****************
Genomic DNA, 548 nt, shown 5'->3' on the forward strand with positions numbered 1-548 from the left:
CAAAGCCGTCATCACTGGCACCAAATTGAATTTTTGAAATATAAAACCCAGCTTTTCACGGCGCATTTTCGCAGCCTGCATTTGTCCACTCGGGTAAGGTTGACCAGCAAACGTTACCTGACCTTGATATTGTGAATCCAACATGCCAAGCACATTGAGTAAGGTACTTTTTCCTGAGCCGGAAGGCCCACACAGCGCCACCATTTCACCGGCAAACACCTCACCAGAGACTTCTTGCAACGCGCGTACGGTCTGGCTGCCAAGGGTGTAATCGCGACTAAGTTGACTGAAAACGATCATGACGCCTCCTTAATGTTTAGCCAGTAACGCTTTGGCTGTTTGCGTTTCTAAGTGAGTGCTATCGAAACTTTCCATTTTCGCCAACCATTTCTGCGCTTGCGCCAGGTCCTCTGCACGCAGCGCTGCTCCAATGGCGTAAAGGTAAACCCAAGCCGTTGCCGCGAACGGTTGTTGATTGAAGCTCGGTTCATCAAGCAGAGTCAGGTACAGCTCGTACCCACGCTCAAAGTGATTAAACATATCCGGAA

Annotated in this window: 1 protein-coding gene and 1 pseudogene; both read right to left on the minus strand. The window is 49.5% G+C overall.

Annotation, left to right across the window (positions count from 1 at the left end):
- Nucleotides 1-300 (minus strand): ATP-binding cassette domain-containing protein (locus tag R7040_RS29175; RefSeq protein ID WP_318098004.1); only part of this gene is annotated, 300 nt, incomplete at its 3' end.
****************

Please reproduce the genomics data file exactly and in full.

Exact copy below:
Genomic DNA, 548 nt, shown 5'->3' on the forward strand with positions numbered 1-548 from the left:
CAAAGCCGTCATCACTGGCACCAAATTGAATTTTTGAAATATAAAACCCAGCTTTTCACGGCGCATTTTCGCAGCCTGCATTTGTCCACTCGGGTAAGGTTGACCAGCAAACGTTACCTGACCTTGATATTGTGAATCCAACATGCCAAGCACATTGAGTAAGGTACTTTTTCCTGAGCCGGAAGGCCCACACAGCGCCACCATTTCACCGGCAAACACCTCACCAGAGACTTCTTGCAACGCGCGTACGGTCTGGCTGCCAAGGGTGTAATCGCGACTAAGTTGACTGAAAACGATCATGACGCCTCCTTAATGTTTAGCCAGTAACGCTTTGGCTGTTTGCGTTTCTAAGTGAGTGCTATCGAAACTTTCCATTTTCGCCAACCATTTCTGCGCTTGCGCCAGGTCCTCTGCACGCAGCGCTGCTCCAATGGCGTAAAGGTAAACCCAAGCCGTTGCCGCGAACGGTTGTTGATTGAAGCTCGGTTCATCAAGCAGAGTCAGGTACAGCTCGTACCCACGCTCAAAGTGATTAAACATATCCGGAA

Annotated in this window: 1 protein-coding gene and 1 pseudogene; both read right to left on the minus strand. The window is 49.5% G+C overall.

Annotation, left to right across the window (positions count from 1 at the left end):
- Nucleotides 1-300 (minus strand): ATP-binding cassette domain-containing protein (locus tag R7040_RS29175; RefSeq protein ID WP_318098004.1); only part of this gene is annotated, 300 nt, incomplete at its 3' end.